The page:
Couples are known to “agree to disagree” on several things: My partner abhors astrology but accepts my horoscope hobby, for example, while I loathe sports but tolerate his fervent fondness for football. Others argue over which one of them truly hogs the blankets, while some insist they do most of the cleaning around the house — as their spouse asserts the same of themselves.
“Research shows that people rarely talk about climate change with their friends and family even if they care deeply about it themselves,” Matthew Goldberg, a research scientist at Yale University’s Program on Climate Change Communication, told The Daily Beast. And according to his recent study, the same goes for romantic partners.
Last month, Goldberg and a team of researchers examined 756 couples’ ideas on climate change, querying both members of each couple about their beliefs and behaviours. Individuals’ “beliefs” considered whether they believed climate change was truly happening, is caused by humans, how much it concerns them and how much it matters to them personally, while “behaviours” looked at how often they signed petitions, donated to climate-change nonprofits and/or posted about it online.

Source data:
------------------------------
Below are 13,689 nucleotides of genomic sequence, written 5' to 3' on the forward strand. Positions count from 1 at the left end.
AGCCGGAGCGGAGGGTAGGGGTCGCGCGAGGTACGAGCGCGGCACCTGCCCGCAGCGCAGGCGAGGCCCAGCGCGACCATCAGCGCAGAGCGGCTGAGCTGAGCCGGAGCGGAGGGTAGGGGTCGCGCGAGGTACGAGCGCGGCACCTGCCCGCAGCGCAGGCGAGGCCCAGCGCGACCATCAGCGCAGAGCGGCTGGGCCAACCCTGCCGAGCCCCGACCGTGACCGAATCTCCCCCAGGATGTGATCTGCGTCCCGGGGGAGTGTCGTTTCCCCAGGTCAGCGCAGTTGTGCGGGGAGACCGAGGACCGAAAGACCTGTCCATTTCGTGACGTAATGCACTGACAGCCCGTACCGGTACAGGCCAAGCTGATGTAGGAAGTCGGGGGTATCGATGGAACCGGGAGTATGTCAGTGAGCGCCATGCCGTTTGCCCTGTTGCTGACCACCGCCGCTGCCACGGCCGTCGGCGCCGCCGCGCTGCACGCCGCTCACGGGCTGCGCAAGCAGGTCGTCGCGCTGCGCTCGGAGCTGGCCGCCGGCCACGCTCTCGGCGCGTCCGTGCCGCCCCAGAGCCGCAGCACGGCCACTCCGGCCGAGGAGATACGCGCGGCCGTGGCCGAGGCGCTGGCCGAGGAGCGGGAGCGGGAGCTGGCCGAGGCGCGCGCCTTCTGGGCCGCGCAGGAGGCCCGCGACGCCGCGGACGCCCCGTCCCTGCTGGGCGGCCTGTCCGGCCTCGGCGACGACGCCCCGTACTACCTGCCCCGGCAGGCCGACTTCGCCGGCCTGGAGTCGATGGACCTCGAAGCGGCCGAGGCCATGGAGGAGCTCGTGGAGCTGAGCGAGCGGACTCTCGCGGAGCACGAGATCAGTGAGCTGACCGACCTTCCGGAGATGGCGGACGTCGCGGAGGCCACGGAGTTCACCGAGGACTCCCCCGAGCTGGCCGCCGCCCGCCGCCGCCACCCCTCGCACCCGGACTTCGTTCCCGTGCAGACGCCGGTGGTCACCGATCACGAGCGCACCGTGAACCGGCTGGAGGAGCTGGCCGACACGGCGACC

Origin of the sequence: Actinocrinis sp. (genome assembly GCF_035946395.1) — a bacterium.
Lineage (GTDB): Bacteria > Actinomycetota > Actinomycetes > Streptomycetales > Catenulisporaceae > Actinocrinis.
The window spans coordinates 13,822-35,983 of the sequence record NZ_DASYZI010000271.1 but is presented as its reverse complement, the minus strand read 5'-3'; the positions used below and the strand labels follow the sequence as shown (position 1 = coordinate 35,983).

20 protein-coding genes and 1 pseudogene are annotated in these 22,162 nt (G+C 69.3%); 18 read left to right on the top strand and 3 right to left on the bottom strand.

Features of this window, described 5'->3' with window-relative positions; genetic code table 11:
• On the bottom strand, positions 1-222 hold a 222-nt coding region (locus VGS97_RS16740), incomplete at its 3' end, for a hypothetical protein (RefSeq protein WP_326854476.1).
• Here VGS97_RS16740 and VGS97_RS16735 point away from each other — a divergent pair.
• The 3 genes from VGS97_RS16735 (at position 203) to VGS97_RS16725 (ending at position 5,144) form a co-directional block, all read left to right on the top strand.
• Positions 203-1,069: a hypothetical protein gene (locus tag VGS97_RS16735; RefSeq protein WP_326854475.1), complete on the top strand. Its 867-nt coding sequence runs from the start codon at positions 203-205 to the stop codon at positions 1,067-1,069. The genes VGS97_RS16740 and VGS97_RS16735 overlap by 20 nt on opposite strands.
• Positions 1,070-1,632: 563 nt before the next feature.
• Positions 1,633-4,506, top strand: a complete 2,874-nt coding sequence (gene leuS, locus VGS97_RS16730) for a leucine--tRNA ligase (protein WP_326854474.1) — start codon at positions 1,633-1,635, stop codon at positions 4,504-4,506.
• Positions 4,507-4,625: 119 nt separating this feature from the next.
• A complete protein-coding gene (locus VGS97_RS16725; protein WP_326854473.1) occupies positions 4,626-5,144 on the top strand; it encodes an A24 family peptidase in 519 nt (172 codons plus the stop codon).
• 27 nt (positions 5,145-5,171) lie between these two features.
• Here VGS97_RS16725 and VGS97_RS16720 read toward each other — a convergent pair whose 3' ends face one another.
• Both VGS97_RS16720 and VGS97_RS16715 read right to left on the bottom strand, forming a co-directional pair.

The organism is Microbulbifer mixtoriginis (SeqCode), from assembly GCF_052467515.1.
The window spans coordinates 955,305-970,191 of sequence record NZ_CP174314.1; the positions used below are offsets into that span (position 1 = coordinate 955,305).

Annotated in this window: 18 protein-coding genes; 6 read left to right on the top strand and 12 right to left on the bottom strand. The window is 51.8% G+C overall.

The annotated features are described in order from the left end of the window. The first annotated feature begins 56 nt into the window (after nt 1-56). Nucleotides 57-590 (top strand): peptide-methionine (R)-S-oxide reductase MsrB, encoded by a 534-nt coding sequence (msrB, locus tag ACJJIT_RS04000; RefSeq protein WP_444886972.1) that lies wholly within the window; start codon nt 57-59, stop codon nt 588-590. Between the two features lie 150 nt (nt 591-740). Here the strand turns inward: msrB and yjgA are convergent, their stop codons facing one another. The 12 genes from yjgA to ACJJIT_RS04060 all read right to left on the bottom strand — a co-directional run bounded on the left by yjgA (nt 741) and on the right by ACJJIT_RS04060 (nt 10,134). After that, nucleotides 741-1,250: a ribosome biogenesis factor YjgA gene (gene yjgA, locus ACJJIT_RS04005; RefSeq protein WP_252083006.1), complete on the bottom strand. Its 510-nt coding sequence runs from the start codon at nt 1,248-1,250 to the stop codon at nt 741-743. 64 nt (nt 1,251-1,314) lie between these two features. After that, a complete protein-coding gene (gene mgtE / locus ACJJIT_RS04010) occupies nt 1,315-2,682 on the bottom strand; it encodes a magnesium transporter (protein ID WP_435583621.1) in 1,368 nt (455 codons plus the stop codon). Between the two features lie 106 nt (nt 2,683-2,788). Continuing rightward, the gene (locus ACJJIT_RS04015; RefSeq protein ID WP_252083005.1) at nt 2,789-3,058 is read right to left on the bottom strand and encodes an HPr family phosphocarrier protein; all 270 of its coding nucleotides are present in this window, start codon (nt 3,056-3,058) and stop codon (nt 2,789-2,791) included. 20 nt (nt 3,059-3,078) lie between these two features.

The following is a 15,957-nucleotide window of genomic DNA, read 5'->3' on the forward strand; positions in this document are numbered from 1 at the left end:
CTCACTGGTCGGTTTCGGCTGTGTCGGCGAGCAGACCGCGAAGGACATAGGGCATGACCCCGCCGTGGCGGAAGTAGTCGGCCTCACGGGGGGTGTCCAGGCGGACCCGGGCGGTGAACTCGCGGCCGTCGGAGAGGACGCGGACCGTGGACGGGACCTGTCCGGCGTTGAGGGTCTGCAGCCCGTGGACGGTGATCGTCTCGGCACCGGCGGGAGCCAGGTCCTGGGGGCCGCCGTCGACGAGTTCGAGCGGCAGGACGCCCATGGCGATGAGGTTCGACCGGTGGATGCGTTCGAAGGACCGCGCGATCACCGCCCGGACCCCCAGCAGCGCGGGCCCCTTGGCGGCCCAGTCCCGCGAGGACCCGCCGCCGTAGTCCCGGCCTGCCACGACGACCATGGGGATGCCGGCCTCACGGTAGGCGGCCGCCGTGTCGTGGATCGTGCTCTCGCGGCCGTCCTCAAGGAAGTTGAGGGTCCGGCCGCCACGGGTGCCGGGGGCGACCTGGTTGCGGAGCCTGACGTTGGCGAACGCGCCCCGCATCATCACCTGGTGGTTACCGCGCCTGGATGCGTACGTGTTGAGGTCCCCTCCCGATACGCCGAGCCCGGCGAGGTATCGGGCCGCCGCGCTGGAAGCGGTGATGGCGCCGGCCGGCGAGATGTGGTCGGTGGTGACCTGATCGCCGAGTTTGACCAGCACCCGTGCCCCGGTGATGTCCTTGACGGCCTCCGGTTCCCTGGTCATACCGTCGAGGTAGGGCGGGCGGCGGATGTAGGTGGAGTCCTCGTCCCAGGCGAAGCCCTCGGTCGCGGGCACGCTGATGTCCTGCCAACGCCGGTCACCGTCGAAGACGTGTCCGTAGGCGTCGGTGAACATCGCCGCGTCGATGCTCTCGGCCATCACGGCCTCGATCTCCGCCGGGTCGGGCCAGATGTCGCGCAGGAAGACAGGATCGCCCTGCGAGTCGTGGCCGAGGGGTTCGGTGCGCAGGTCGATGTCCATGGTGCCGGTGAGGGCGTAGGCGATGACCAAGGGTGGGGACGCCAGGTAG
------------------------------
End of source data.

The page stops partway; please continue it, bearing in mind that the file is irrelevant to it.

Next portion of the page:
Only 38 percent of couples surveyed had a “correspondence” of beliefs — meaning that their ideologies were similar — and 31 percent of couples’ climate behaviour were comparable. What’s more, most participants were quite off regarding their own partners’ beliefs, with only 32 percent of couples assuming correctly.
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In a follow-up analysis, the researchers queried couples on whether they were alarmed, concerned, cautious, disengaged, doubtful, or dismissive. Couples were found to be in the same category 47 percent of the time, but many had at least one member who was significantly more “alarmed” about climate change than the other.
But while this may seem concerning, it’s not too late to have “the talk” — and, these findings bode well for partners hoping to positively influence their other halves.
“It makes sense that people weren’t perfectly aligned with their partners because the topic is likely not discussed very often, if at all,” Goldberg said, via The Daily Beast. “When we found that it was common for one partner to be alarmed about climate change and the other partner only moderately concerned, that showed us that there is indeed substantial room for pro-climate influence among romantic partners.”
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“People feel like they shouldn’t talk about [climate change] because they don’t want to start an argument,” Goldberg continued. “As we saw in our results, though, couples were substantially more accurate in understanding one another when they reported that they discussed the issue. That tells us that discussion can be the mechanism by which one partner influences another.”